Numerical Studies of Gas Production From Class 2 and Class 3 Hydrate Accumulations at the Mallik Site, Mackenzie Delta, Canada
- G.J. Moridis (Lawrence Berkeley Natl. Laboratory, U. of California)
- Document ID
- Society of Petroleum Engineers
- SPE Reservoir Evaluation & Engineering
- Publication Date
- June 2004
- Document Type
- Journal Paper
- 175 - 183
- 2004. Society of Petroleum Engineers
- 5.3.1 Flow in Porous Media, 4.1.2 Separation and Treating, 5.9.1 Gas Hydrates, 5.5 Reservoir Simulation, 1.1 Well Planning, 7.4 Energy Economics, 4.6 Natural Gas, 4.1.5 Processing Equipment, 5.2.1 Phase Behavior and PVT Measurements, 4.3.1 Hydrates, 4.3.4 Scale, 5.3.2 Multiphase Flow, 5.2 Reservoir Fluid Dynamics, 6.5.2 Water use, produced water discharge and disposal, 1.6 Drilling Operations, 5.4.6 Thermal Methods
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The Mallik site represents an onshore permafrost-associated methane hydrate accumulation in the Mackenzie Delta, Northwest Territories, Canada. This study focuses on gas production at the Mallik site from hydrate deposits that are underlain by either a free-water zone (Class 2) or an impermeable boundary (Class 3). The production analysis was conducted with a numerical simulator that can model the nonisothermal CH4 release, phase behavior, and flow under conditions typical of CH4 -hydrate deposits by solving the coupled equations of mass and heat balance. Accumulations with a CH4 -hydrate saturation of at least 50% were studied. Dissociation was induced mainly by a combination of thermal stimulation and depressurization as hot fluids circulated between injection and production wells. The effects of salinity and of pressure changes at the wells were also accounted for. The production strategy resulted in a zero net water production. The simulation results indicated that the amount of CH4 released from the dissociating hydrate deposits is sensitive to the hydrate saturation, the initial temperature, the specific enthalpy, and the flow rate of the circulating fluids.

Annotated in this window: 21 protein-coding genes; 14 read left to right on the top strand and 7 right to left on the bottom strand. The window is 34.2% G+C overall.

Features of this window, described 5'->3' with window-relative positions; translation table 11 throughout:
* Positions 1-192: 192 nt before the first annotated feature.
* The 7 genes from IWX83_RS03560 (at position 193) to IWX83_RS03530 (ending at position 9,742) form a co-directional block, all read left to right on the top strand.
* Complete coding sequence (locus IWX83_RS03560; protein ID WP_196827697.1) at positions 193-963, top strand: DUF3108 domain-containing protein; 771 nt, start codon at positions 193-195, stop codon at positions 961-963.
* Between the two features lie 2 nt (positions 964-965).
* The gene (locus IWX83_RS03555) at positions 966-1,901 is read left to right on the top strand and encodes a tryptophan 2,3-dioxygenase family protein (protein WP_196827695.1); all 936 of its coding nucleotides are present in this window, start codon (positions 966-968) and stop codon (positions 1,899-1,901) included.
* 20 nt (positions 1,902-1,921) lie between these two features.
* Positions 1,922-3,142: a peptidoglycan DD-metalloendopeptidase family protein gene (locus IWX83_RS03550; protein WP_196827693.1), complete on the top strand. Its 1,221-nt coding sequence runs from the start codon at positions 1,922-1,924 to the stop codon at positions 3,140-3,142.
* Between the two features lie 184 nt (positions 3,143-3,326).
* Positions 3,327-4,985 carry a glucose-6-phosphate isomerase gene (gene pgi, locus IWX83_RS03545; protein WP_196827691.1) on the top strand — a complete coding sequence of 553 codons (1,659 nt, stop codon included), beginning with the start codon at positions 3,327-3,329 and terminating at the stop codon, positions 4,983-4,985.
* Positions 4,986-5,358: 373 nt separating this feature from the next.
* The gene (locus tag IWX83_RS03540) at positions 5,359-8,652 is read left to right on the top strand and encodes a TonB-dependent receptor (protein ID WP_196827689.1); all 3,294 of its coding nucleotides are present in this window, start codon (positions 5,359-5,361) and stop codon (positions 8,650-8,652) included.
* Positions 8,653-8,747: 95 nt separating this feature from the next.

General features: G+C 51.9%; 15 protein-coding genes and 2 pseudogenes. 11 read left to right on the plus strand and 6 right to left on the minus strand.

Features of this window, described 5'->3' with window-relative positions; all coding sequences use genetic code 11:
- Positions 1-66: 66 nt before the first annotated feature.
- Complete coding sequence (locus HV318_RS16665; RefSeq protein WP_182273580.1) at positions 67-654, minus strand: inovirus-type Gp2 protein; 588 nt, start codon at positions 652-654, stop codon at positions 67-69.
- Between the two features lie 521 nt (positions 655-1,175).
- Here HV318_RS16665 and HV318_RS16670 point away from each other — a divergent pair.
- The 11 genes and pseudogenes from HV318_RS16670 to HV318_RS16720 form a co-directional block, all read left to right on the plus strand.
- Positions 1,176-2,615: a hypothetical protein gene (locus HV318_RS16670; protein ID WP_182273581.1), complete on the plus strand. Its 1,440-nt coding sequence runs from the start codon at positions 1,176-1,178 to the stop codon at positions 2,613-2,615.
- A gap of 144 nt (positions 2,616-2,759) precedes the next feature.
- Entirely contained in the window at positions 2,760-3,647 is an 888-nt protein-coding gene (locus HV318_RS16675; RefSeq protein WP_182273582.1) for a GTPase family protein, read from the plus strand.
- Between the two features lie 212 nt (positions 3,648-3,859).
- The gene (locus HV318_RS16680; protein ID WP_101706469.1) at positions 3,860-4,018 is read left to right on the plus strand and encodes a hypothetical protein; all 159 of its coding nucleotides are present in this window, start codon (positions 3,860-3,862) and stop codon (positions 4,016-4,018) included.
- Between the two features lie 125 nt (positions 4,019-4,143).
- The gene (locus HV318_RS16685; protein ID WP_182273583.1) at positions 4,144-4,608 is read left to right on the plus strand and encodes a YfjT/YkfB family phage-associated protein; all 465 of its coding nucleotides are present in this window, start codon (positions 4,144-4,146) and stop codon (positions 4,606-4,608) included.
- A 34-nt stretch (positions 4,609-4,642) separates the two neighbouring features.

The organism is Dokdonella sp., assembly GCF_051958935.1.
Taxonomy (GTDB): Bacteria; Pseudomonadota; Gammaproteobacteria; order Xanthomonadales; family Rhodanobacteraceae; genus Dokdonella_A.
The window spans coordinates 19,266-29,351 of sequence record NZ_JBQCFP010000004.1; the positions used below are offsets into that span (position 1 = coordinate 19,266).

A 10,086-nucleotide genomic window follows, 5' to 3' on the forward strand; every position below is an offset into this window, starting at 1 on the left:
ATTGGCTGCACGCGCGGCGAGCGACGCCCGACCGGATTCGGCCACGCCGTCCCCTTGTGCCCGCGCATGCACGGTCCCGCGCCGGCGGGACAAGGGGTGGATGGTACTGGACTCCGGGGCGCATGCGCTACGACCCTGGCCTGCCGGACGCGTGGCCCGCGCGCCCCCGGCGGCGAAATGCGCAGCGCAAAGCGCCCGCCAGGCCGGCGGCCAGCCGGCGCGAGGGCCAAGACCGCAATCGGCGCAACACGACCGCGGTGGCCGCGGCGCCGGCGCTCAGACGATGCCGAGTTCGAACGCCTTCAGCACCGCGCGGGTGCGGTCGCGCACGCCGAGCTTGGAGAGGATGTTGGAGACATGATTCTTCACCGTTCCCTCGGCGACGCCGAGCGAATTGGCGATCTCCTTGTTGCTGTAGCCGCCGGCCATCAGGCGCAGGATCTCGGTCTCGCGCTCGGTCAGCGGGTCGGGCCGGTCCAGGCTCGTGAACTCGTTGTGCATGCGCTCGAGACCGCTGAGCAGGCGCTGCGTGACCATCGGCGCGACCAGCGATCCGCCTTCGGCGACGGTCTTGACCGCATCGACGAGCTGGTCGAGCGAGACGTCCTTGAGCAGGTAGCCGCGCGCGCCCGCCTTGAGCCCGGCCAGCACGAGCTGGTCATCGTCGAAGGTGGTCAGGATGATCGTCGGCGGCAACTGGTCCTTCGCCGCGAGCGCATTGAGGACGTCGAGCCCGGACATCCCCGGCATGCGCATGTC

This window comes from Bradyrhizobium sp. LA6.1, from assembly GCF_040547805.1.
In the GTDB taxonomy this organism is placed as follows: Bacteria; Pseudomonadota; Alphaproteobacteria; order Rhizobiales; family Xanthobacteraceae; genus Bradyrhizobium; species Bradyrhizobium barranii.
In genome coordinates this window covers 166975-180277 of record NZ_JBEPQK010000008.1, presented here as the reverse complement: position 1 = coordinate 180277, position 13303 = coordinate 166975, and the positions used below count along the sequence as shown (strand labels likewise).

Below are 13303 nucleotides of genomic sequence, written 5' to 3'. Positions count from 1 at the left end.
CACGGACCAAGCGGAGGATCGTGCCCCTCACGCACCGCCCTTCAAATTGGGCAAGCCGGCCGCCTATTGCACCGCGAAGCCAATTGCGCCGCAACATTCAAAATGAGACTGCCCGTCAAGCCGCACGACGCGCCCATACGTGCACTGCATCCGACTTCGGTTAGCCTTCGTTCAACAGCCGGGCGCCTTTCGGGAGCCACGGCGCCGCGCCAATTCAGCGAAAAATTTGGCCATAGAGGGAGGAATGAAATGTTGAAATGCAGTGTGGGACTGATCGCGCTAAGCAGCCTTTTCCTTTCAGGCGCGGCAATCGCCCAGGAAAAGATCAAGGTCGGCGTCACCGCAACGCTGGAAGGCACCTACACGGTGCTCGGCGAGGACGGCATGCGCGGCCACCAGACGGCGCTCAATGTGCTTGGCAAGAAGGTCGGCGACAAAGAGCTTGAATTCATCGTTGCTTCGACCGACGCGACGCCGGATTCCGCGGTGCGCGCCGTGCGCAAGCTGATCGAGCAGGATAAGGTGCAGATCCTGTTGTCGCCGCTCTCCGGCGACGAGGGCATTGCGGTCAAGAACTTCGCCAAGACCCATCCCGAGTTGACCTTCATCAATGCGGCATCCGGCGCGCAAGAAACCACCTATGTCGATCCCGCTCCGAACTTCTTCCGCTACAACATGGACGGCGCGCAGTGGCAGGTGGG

Gas hydrates are solid crystalline compounds in which gas molecules are encaged inside the lattices of ice crystals. Vast amounts of hydrocarbons are trapped in hydrate deposits.1 Such deposits exist under favorable thermodynamic conditions that occur in two distinct types of geologic formations in which the necessary low temperatures and high pressures exist: in permafrost and in deep ocean sediments.
Current estimates of the worldwide quantity of hydrocarbon gas hydrates range between 1015 and 1018 m3. Even the most conservative estimates of the total quantity of gas in hydrates may surpass by a factor of two the energy content of the total fuel fossil reserves recoverable by conventional methods.1 The magnitude of this resource could make hydrate reservoirs a substantial future energy resource. Although the current energy economics cannot support gas production from hydrate accumulations, their potential clearly demands evaluation.